Values – Texas Association of Appraisal Districts Issues Guidance

AUSTIN – Today the Texas Association of Appraisal Districts announced historic growth in Texas real estate values.

According to the association, regions around the state have seen increases in values between 10-50% since last year. Alvin Lankford, president of the association and chief appraiser of Williamson County said, “The Texas real estate market is growing as fast as we have ever seen it in the state’s history. We have all seen the countless stories about people moving to Texas from other states. This increase in population contributes to a shortage of homes available and to the increase in prices paid for homes.” Lankford added, “As a reminder, according to state law, appraisal districts are to appraise property at its market value. In fact, we are regulated by the State of Texas to make sure we do our jobs fairly and accurately. But, keep in mind, we are not responsible for setting the tax rate. We follow the law, state regulations, and the reality of real estate market sales when making our value determinations.”

In a state without a personal income tax, cities, counties, hospitals, school districts and community colleges all rely heavily on property taxes. These same political subdivisions set the tax rates that determine the amount of taxes paid by homeowners and businesses. An increase in property taxes is sometimes needed to keep the police and fire departments adequately funded, along with our schools, hospitals, and other vital services for our communities. The State of Texas also benefits from property taxes to the tune of over $5.6 billion in a two-year budget cycle. That’s 75% more than the state makes from the lottery. Also, in the most recent budget passed by the legislature, the state assumed that property tax revenue collected (not appraised amounts) would increase by 6% over a two-year period.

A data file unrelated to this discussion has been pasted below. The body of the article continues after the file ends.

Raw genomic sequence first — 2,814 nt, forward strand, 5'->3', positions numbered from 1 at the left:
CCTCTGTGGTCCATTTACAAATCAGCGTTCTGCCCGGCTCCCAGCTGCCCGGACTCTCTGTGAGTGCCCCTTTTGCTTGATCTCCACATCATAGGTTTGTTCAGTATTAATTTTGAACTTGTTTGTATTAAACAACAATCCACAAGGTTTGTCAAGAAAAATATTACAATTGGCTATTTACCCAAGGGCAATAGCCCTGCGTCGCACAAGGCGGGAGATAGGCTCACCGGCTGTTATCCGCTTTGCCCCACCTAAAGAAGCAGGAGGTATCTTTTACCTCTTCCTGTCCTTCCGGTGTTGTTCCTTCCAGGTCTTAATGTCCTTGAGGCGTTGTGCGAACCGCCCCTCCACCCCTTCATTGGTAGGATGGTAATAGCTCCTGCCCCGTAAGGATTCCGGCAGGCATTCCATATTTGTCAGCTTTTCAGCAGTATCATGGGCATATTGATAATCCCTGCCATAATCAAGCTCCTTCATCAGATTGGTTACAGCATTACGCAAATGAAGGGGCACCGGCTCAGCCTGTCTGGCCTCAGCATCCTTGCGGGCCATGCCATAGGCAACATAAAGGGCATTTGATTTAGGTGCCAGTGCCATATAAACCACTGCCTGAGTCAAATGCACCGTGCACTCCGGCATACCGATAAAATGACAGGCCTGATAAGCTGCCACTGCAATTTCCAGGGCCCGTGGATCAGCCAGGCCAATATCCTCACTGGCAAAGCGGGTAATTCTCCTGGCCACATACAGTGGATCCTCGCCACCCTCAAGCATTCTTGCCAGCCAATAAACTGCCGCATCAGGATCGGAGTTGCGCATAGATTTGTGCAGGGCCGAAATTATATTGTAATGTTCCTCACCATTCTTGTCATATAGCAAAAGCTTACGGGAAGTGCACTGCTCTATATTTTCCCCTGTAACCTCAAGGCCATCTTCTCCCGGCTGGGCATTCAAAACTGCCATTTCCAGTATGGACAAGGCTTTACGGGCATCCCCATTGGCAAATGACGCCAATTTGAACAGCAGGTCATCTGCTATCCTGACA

Lankford concluded with, “Considering for many of us our home is our largest investment, an increase in market value can be considered a blessing. However, many people equate an increase in market value to mean an equal increase in property taxes which is not always the case. The increase in what a person owes in property taxes is unlikely to be proportional to the increase in home values. First, there is a cap of 10% on the amount the assessed value can go up for properties with a homestead exemption. Second, homeowners over the age of 65 and disabled veterans have additional protections. Lastly, caps limit how much additional revenue from property taxes a taxing unit can collect without going to the voters for approval will limit the increase in taxes. It has never been more important to have a homestead or other exemptions and the resulting 10% cap in assessed value than it is today.”

Texas A&M Real Estate Research Center information on Texas housing market as well as major metropolitan areas:

  • Amarillo MSA up 13.78% year over year
  • Austin-Round Rock MSA up 35.35% YoY
  • Dallas-Fort Worth-Arlington MSA up 23.55% YoY
  • El Paso MSA up 14.40% YoY
  • Houston-The Woodlands-Sugarland MSA up 15.19% YoY
  • San Antonio-New Braunfels MSA up 18.37% YoY
  • Sherman-Denison MSA up 24.53% YoY
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